• Family of ex-PM declined assistance to Broadsheet
• Firm’s claim to Avenfield flats discharged by UK court
LONDON: In an ironic twist of fate, the asset-recovery company that was engaged by Gen Musharraf some 20 years ago to investigate the offshore property of Nawaz Sharif ended up asking the Sharif family for assistance in its desperate bid to secure the outstanding funds owed to the firm by the National Accountability Bureau (NAB).
The firm had earlier also laid claim to four flats at Avenfield House to enforce the payment of the outstanding $22 million owed to the firm by NAB. However, last month the claim was ordered as discharged by the court.
According to correspondence, seen by Dawn, between the lawyers representing Broadsheet and the Sharifs in early November 2020, the Sharif family declined to help the company in its pursuit of recovering the outstanding dues owed by NAB.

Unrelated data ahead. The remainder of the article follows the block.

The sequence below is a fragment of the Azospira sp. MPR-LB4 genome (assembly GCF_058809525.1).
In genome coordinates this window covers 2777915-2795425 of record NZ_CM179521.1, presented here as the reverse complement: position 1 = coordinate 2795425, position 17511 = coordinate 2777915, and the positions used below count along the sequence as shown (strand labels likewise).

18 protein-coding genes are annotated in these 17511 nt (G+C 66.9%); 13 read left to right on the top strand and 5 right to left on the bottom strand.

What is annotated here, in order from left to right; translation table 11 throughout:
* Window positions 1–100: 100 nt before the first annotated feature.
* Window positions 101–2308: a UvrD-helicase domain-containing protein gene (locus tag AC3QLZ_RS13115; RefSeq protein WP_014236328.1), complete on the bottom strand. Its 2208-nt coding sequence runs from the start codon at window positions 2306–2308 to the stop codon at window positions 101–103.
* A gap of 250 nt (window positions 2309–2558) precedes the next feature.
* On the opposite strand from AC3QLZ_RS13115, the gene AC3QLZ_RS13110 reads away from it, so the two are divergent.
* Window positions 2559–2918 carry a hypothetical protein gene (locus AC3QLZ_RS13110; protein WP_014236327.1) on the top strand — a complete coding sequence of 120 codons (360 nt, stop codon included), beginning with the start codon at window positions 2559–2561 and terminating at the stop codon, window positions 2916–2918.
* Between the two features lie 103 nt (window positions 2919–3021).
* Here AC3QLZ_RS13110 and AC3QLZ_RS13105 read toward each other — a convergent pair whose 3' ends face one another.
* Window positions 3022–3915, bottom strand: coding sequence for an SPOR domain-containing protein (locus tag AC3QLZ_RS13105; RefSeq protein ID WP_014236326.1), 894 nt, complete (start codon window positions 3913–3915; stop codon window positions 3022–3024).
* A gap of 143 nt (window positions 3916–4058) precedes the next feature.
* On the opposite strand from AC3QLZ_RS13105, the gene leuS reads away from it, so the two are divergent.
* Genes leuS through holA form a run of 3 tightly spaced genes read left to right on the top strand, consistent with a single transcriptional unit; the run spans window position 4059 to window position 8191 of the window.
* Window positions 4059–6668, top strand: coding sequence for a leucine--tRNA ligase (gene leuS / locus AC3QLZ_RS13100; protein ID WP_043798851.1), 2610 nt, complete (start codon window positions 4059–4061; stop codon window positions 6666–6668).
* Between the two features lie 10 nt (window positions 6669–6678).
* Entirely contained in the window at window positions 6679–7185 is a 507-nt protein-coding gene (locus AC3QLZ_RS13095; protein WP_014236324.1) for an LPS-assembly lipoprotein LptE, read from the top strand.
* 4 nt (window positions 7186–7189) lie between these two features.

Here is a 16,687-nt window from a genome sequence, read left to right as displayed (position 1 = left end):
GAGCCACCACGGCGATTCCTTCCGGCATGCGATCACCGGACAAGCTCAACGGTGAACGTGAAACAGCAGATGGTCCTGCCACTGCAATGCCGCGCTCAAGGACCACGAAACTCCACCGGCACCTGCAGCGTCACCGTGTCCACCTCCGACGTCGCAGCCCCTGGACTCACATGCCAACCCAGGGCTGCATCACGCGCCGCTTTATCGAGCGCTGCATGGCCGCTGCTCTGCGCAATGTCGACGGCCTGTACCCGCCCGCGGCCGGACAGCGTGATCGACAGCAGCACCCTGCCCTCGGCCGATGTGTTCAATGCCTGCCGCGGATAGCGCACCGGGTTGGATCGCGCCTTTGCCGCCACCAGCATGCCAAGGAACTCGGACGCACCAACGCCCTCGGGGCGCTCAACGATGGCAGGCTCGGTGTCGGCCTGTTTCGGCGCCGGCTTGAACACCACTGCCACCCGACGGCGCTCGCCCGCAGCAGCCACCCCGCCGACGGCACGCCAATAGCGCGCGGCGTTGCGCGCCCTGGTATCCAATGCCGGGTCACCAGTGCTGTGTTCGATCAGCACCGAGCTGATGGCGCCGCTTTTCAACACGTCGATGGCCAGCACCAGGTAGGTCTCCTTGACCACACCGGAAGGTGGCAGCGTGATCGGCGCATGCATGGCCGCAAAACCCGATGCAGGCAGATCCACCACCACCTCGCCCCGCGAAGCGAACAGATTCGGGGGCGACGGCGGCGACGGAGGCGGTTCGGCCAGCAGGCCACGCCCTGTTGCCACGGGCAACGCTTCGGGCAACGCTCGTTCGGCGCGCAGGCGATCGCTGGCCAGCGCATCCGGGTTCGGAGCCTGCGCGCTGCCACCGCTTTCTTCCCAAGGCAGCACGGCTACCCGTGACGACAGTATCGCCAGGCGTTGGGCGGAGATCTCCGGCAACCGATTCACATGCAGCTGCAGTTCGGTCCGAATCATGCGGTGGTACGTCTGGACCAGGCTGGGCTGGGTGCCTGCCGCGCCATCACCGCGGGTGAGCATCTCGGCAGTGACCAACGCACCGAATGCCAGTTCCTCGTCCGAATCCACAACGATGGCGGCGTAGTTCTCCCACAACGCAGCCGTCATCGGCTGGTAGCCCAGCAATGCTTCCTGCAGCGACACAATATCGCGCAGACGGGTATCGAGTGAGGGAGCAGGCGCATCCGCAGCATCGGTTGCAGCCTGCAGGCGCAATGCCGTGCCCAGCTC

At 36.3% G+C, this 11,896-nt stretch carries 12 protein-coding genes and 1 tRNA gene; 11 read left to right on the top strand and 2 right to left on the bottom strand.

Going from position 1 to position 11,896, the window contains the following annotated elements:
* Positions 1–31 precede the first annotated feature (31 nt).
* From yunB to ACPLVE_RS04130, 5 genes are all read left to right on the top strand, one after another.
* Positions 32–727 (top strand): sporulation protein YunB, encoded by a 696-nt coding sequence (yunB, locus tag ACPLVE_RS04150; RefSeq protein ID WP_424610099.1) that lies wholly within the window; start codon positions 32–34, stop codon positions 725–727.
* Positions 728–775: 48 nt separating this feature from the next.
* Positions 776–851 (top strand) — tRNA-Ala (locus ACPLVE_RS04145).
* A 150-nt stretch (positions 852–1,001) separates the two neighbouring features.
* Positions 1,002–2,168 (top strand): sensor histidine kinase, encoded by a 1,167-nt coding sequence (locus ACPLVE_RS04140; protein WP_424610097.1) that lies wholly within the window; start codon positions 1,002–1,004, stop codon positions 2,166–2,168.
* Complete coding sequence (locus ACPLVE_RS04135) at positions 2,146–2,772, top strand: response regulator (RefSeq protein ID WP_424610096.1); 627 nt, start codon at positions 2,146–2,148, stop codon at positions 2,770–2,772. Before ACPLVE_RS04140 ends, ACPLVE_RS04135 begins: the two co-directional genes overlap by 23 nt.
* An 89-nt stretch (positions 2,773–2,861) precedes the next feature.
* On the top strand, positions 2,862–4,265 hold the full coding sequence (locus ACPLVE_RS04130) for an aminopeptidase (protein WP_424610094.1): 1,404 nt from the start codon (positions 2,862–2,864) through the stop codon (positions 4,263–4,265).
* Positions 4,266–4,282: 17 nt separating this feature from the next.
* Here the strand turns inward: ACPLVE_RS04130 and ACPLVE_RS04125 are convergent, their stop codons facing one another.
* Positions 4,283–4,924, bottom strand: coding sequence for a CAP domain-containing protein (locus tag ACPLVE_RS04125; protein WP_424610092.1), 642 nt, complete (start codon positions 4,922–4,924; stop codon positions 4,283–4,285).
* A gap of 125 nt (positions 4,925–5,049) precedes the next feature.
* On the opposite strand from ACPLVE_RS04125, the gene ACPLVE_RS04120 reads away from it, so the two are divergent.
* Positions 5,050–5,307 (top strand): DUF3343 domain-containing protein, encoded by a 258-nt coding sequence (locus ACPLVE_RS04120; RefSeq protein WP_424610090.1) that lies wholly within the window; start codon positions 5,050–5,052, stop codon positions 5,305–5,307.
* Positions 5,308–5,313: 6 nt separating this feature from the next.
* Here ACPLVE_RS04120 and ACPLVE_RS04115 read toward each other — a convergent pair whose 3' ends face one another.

In an email to the Sharifs’ legal team on Nov 6, the law firm representing Broadsheet LLC wrote: “Our client is undertaking an enforcement action against the IRP [Islamic Republic of Pakistan] at this time. We continue to explore whether there are further assets held by the IRP in this jurisdiction. We anticipated that your client may be aware of which bank, for example, the IRP uses in the UK for its commercial banking arrangements — is your client willing to assist our client?”
The law firm representing the Sharifs responded, saying it is not willing to assist Broadsheet with its enquiries.
Broadsheet LLC was registered in the Isle of Man on June 20, 2000 and helped the Musharraf government and the newly-established NAB track down foreign assets purchased through alleged ill-gotten wealth.
Owned by Iranian-born former Oxford University academic Kaveh Moussavi, Broadsheet is now under the supervision of a court-appointed liquidator who initially funded the arbitration and previously served a year-long prison sentence in England for contempt of court in unrelated proceedings.